The China-India border dispute: its origins and impact

The China-India border dispute: its origins and impact

  • For the first time in decades, soldiers stationed along a remote front line between the two countries engaged in deadly hand-to-hand combat
  • Leaders have sought to settle the conflict as it ripples out into the economy and wider international relations

In mid-June, 2020, in a remote Himalayan valley, Chinese and Indian troops faced each other, armed only with sticks and rocks. By the time the confrontation in the Galwan Valley was over, at least 20 Indian soldiers were dead and 76 were wounded. The casualties on the Chinese side are not known.It was the deadliest clash between the two militaries over their high-altitude border in decades and set off a flurry of diplomatic activity to try to defuse the tensions.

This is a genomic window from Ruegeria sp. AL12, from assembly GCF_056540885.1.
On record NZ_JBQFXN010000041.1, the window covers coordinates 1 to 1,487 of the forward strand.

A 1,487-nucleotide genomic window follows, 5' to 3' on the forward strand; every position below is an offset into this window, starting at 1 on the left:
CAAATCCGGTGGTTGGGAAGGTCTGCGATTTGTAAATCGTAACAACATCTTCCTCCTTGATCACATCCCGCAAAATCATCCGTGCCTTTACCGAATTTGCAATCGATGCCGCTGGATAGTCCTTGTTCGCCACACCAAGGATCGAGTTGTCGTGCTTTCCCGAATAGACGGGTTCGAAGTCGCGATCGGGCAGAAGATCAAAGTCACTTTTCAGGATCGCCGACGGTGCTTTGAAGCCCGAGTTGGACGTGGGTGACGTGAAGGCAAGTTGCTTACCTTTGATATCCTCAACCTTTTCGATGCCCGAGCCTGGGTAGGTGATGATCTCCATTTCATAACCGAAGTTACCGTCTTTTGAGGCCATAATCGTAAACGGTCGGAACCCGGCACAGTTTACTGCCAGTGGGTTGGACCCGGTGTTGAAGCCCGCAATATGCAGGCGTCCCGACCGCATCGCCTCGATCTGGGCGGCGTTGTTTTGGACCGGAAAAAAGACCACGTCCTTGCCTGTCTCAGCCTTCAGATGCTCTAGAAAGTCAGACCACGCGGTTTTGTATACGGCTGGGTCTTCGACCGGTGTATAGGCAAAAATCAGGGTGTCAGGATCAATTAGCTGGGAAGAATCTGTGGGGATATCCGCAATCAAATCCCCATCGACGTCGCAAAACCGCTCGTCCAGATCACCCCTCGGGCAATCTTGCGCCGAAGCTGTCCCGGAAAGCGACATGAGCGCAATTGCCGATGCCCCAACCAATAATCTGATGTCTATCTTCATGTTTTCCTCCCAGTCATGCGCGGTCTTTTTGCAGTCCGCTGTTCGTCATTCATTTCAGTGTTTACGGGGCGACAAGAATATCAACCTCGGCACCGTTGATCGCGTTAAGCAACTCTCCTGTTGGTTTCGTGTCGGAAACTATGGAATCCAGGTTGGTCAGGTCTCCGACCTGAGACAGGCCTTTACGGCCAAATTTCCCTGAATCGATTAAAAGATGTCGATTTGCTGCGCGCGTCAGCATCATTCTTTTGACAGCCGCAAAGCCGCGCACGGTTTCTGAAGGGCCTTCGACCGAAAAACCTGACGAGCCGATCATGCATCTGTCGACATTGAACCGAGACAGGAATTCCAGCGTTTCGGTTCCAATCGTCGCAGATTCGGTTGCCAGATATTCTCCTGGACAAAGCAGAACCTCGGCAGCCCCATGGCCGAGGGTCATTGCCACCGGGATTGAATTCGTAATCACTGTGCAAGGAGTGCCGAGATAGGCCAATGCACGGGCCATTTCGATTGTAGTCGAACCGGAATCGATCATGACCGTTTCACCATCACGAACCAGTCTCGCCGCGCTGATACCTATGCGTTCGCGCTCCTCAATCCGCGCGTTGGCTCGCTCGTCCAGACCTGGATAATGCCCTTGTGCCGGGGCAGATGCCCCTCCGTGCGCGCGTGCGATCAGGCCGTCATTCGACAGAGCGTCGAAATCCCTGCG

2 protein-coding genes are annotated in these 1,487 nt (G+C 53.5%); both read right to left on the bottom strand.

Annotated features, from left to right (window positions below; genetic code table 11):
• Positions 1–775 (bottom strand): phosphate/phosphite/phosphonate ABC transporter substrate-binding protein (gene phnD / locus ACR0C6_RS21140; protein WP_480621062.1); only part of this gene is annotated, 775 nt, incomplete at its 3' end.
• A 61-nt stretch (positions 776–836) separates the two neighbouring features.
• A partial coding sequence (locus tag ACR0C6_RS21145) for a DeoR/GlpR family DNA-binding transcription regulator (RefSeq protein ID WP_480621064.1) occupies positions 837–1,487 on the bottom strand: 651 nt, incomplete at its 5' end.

But the dispute has deep roots and its effects are felt well beyond an ill-defined border area between the countries.

What happened in the Galwan Valley?

The clashes took place at more than 4,000 metres (14,000 feet) above sea level in an area between Indian-controlled Ladakh and Chinese-controlled Aksai Chin on June 15 but exactly what caused it is not clear. The deadly confrontation came after another clash on May 5, and during an attempt by both sides to de-escalate the subsequent six-week stand-off.

The troops did not have guns because of a 1996 agreement the two sides signed to build trust and begin to settle the border issue.